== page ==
Challenges faced by new agency aired in Galashiels

The members of the Rural Economy and Connectivity Committee who travelled to Galashiels.
The members of the Rural Economy and Connectivity Committee who travelled to Galashiels.

The specific challenges faced by businesses in the Borders were examined in some detail last night (Wednesday) in Galashiels.

The Scottish Government’s Rural Economy and Connectivity Committee, led by convener Edward Mountain, Conservative MSP from the Highlands and Islands, visited the Scottish Borders campus in Netherdale to hear from locals.

Those who came to air their views on the new agency.

Those who came to air their views on the new agency.

The group is holding an inquiry into the Bill which will create a new South of Scotland Enterprise Agency, and wanted to hear the specific needs of the Borders community.

A good number of local business leaders and community group representatives packed out the lecture hall, and the committee were left in no doubt as to the challenges faced by businesses based in the rural south.

Issues such as the inability to keep talented youngsters in the Borders; the difficulties in attracting said youths from other parts of the country; poor transport links; an ageing and depleting population; as well as poor digital and physical connectivity came up time and again throughout the evening.

Youth worker Mark Timmins aired one example of how difficult it is for youths to live and work locally.

Greg Cuthbert of Newcastleton Community Council, who was just one of the people to say more needed done to keep youths in the region.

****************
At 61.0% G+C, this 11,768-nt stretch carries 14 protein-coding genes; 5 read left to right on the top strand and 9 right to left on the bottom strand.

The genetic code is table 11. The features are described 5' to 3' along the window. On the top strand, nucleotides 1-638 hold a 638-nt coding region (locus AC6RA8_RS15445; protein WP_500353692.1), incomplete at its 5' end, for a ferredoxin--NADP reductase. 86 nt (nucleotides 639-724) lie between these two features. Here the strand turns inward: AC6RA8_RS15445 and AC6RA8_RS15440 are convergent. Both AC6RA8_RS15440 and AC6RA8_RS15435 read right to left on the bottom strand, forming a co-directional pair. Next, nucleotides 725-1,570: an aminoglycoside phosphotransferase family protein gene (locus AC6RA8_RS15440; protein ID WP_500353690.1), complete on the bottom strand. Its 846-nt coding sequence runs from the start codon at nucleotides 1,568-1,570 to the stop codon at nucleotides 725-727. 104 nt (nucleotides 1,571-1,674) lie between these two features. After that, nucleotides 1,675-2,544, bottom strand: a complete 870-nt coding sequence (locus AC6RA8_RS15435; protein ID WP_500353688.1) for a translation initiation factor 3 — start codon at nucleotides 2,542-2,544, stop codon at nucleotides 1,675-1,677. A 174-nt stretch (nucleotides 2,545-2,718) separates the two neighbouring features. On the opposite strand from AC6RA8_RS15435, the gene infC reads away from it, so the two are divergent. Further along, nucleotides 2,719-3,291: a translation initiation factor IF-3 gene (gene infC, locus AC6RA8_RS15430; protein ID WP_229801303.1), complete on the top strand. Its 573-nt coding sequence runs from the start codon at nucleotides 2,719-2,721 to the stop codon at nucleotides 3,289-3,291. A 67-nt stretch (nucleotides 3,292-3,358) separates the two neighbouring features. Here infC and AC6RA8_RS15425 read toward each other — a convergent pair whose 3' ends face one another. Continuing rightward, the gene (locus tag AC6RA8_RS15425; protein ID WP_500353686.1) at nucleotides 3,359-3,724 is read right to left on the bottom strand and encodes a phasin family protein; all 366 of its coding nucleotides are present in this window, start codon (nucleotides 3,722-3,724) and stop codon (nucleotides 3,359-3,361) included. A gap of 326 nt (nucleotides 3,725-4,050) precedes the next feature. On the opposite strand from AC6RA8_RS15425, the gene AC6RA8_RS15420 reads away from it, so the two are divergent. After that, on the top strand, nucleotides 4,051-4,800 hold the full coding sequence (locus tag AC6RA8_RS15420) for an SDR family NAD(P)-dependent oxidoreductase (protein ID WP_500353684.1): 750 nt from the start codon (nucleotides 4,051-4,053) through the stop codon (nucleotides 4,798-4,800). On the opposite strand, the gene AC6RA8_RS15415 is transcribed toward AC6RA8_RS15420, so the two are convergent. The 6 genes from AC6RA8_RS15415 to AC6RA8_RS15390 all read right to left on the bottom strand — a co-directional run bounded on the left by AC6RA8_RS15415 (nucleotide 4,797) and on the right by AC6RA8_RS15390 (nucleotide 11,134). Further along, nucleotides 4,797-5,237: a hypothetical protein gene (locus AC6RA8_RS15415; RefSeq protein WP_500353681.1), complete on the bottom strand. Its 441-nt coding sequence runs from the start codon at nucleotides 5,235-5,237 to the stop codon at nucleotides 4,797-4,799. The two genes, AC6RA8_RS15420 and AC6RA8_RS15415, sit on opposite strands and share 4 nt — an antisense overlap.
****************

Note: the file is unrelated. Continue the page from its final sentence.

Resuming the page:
Greg Cuthbert of Newcastleton Community Council, who was just one of the people to say more needed done to keep youths in the region.

He said: “The lack of transport is a massive issue.

“If you live in Hawick and get a job in Kelso, you have no chance of getting there in time with local transport.”

Greg Cuthbert of Newcastleton Community Council said: “We do have a declining population and we are now below critical mass.

“But we can’t put all our eggs in one basket.

“It’s not all about keeping youngsters here or attracting them in.

“We also have to help the young people who actually do want to stay in our region.”

Another member of the public said the new agency should be based on the model of the much-vaunted Highlands and Islands Enterprise Agency.

He said: “We do, after all, have islands here ... Hawick, Kelso, Jedburgh. It just so happens that they are surrounded by land, not water. It can take you longer to get from Kelso to Galashiels than it does from Oban to Tobermory.”

The new agency would be funded to the tune of £40m, and it is hoped that it would be used to allow small businesses to be given the chance to grow.

Also on the committee is South of Scotland list Labour MSP Colin Smyth, who has pledged to put forward a series of amendments to the bill establishing the new agency to ensure a legal requirement for it to consult the local community and to put in place a mechanism to be established for the new agency to be held to account by local stakeholders in the Borders.

Speaking after the meeting, he said, “It was vital for the committee to come to the South of Scotland to listen to local views as ultimately the most important people in this whole process are the residents of the south of Scotland.

“This needs to be their agency, not the government’s”.

“The agency must be rooted in the South of Scotland. That means it needs to have processes in place for the local community to hold it to account and the membership of the board needs to reflect the views of the local communities. If that does not happen then the agency won’t find the local solutions to the local economic problems we face in the south”.

He added: “There was real opposition to the Government simply being able to hand pick the board and chairperson of the new agency without local input.

“I intend to bring forward a number of amendments to the bill in the coming weeks to make sure it is far more accountable to the South of Scotland.”